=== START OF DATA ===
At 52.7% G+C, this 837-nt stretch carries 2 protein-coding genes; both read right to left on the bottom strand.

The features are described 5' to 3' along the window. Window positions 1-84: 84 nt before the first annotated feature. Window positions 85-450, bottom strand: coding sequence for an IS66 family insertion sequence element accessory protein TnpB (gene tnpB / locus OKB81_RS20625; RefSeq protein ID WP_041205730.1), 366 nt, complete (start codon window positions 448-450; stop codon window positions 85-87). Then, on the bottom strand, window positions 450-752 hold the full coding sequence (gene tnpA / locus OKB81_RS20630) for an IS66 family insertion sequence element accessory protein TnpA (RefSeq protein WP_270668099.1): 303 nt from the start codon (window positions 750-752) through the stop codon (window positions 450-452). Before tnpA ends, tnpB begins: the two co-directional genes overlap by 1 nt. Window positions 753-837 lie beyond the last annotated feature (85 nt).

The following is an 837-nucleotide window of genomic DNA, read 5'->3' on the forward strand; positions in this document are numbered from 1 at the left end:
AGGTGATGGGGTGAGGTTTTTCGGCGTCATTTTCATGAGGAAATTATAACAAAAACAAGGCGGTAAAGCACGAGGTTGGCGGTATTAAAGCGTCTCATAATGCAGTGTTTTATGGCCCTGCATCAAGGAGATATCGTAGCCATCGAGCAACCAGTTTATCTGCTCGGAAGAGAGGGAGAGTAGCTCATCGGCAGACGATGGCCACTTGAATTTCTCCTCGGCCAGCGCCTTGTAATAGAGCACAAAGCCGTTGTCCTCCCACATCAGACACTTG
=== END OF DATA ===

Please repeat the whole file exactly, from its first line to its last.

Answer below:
At 52.7% G+C, this 837-nt stretch carries 2 protein-coding genes; both read right to left on the bottom strand.

The features are described 5' to 3' along the window. Window positions 1-84: 84 nt before the first annotated feature. Window positions 85-450, bottom strand: coding sequence for an IS66 family insertion sequence element accessory protein TnpB (gene tnpB / locus OKB81_RS20625; RefSeq protein ID WP_041205730.1), 366 nt, complete (start codon window positions 448-450; stop codon window positions 85-87). Then, on the bottom strand, window positions 450-752 hold the full coding sequence (gene tnpA / locus OKB81_RS20630) for an IS66 family insertion sequence element accessory protein TnpA (RefSeq protein WP_270668099.1): 303 nt from the start codon (window positions 750-752) through the stop codon (window positions 450-452). Before tnpA ends, tnpB begins: the two co-directional genes overlap by 1 nt. Window positions 753-837 lie beyond the last annotated feature (85 nt).

The following is an 837-nucleotide window of genomic DNA, read 5'->3' on the forward strand; positions in this document are numbered from 1 at the left end:
AGGTGATGGGGTGAGGTTTTTCGGCGTCATTTTCATGAGGAAATTATAACAAAAACAAGGCGGTAAAGCACGAGGTTGGCGGTATTAAAGCGTCTCATAATGCAGTGTTTTATGGCCCTGCATCAAGGAGATATCGTAGCCATCGAGCAACCAGTTTATCTGCTCGGAAGAGAGGGAGAGTAGCTCATCGGCAGACGATGGCCACTTGAATTTCTCCTCGGCCAGCGCCTTGTAATAGAGCACAAAGCCGTTGTCCTCCCACATCAGACACTTG